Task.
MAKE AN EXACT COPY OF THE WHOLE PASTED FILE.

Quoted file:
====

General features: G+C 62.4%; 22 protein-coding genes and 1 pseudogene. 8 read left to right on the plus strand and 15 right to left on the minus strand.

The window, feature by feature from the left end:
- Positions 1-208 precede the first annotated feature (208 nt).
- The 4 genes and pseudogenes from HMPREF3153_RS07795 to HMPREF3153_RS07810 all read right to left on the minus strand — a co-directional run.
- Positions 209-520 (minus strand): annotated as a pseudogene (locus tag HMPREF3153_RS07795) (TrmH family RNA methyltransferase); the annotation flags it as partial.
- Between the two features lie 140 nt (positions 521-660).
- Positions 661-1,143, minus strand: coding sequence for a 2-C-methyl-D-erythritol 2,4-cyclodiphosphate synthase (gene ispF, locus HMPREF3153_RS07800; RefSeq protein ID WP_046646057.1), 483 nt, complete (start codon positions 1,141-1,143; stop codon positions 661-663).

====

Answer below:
General features: G+C 62.4%; 22 protein-coding genes and 1 pseudogene. 8 read left to right on the plus strand and 15 right to left on the minus strand.

The window, feature by feature from the left end:
- Positions 1-208 precede the first annotated feature (208 nt).
- The 4 genes and pseudogenes from HMPREF3153_RS07795 to HMPREF3153_RS07810 all read right to left on the minus strand — a co-directional run.
- Positions 209-520 (minus strand): annotated as a pseudogene (locus tag HMPREF3153_RS07795) (TrmH family RNA methyltransferase); the annotation flags it as partial.
- Between the two features lie 140 nt (positions 521-660).
- Positions 661-1,143, minus strand: coding sequence for a 2-C-methyl-D-erythritol 2,4-cyclodiphosphate synthase (gene ispF, locus HMPREF3153_RS07800; RefSeq protein ID WP_046646057.1), 483 nt, complete (start codon positions 1,141-1,143; stop codon positions 661-663).